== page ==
When Elizabeth ascended the throne, the U.K. was the seat of a sprawling empire upon which it was said the sun never set. She leaves behind a more complex legacy in many of those countries; at her passing, she remained sovereign of 15 nations. Her reign spanned 14 U.S. Presidents and 15 British Prime Ministers, and it was fitting for many that she passed in Scotland, where she always displayed a deep affection.
Balmoral has been a residence of the British Royal Family since 1852 and the Queen regularly spent her summer vacations there. Shortly after her Coronation at Westminster Abbey in 1953, the Queen and Prince Philip spent a week in Scotland.
“The locals around Balmoral saw her as their neighbor, often bumping into her on walks or in the village,” says Charlotte Cruickshank, 29, a planning coordinator who has a family home near to Balmoral. “She will be sadly missed.”
That said, it’s notable that Queen Elizabeth II was in fact only the first of that name to rule in Scotland. (Elizabeth I, daughter of Henry VII who herself reigned England for a then record-breaking 44 years between 1558 and 1603, was never in fact queen north of the border.) It’s a distinction that is often missed, infuriating Scottish nationalists, who would frequently deface objects marked “QEII” in Scotland such as Royal Mail post boxes.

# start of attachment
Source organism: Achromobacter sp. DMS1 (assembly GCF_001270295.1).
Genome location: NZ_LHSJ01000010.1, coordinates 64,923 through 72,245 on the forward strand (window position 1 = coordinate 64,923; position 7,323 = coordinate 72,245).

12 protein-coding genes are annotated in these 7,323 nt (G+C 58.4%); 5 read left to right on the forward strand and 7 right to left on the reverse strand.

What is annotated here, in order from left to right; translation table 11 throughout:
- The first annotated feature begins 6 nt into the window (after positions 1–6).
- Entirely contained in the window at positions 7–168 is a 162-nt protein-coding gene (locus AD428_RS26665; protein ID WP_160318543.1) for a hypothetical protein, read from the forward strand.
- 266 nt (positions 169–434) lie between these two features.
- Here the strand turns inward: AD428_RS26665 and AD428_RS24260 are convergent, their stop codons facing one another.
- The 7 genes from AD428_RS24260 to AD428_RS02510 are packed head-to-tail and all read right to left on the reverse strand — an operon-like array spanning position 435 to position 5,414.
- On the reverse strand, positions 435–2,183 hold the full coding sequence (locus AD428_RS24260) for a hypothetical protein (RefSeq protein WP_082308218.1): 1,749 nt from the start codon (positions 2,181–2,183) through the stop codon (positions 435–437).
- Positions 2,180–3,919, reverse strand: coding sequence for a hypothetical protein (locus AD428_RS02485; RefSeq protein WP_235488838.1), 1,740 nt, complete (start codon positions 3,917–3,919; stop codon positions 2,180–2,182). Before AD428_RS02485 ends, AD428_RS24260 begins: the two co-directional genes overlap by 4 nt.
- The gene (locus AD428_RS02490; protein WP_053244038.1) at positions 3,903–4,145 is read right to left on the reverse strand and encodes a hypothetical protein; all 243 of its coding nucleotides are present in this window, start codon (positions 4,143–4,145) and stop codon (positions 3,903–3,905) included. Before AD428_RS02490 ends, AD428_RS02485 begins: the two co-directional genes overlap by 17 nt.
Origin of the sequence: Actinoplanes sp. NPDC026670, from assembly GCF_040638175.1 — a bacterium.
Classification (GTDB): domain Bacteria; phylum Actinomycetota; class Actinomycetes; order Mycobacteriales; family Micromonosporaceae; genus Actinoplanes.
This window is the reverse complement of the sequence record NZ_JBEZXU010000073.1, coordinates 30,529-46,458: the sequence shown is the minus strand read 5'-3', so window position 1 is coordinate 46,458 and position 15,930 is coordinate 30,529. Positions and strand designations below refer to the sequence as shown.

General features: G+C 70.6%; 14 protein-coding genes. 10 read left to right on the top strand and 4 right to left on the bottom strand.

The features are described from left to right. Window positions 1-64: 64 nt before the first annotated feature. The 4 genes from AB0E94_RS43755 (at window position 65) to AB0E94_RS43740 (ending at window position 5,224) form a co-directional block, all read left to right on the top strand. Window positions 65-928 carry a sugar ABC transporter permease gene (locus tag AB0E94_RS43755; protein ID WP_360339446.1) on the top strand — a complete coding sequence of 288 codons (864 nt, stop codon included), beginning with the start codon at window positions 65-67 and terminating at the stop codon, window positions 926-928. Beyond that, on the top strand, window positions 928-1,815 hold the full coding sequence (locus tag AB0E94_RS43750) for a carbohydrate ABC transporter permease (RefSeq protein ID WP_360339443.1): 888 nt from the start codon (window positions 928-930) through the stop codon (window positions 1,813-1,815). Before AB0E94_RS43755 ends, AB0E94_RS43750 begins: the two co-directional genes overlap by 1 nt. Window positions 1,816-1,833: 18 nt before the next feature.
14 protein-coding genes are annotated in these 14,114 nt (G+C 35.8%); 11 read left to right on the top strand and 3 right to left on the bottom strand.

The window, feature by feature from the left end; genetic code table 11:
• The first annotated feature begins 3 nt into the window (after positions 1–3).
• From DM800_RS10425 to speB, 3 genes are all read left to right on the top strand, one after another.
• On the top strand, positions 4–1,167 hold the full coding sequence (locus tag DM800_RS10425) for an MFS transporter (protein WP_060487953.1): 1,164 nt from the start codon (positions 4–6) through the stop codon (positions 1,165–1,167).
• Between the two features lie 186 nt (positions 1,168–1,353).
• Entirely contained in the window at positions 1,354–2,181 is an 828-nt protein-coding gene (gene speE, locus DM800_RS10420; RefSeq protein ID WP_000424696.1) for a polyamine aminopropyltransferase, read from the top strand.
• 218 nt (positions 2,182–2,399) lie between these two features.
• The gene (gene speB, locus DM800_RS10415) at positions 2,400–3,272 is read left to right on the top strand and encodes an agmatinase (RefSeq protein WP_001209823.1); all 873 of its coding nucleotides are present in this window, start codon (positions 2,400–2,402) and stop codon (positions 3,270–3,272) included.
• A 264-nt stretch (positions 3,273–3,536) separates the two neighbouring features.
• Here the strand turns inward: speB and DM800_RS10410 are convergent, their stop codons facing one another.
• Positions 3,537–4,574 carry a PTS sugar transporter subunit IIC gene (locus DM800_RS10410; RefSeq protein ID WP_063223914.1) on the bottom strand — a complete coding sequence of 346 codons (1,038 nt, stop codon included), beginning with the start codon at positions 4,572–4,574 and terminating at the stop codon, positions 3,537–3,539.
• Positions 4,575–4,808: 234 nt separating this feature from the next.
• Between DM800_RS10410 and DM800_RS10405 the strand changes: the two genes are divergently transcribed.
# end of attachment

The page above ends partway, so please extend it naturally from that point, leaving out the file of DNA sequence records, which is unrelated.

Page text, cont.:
Still, at a time when poor management of Brexit—the majority of Scots voted to stay in the E.U. in 2016—by Conservative governments has galvanized calls for Scottish independence, the Queen’s clear fondness for Scotland remained a unifying force.
“Her life was one of extraordinary dedication and service,” tweeted Scottish First Minister Nicola Sturgeon, a staunch independence advocate. “On behalf of the people of Scotland, I convey my deepest condolences to The King and the Royal Family.”
Contrasting with the now departed Queen’s stoic visage, and tremendous unifying strength, her successor Charles—who is expected to travel across the four nations of the U.K. in coming days for ceremonial duties—is a more forthright voice on social and especially environmental issues. It waits to be seen whether that activism proves divisive.
“The Queen had been reigning for so long that it will feel strange to see someone else in her place,” says Cruickshank. “Charles certainly has big boots to fill but I hope the general public will be behind him.”
—With reporting by Yasmeen Serhan/London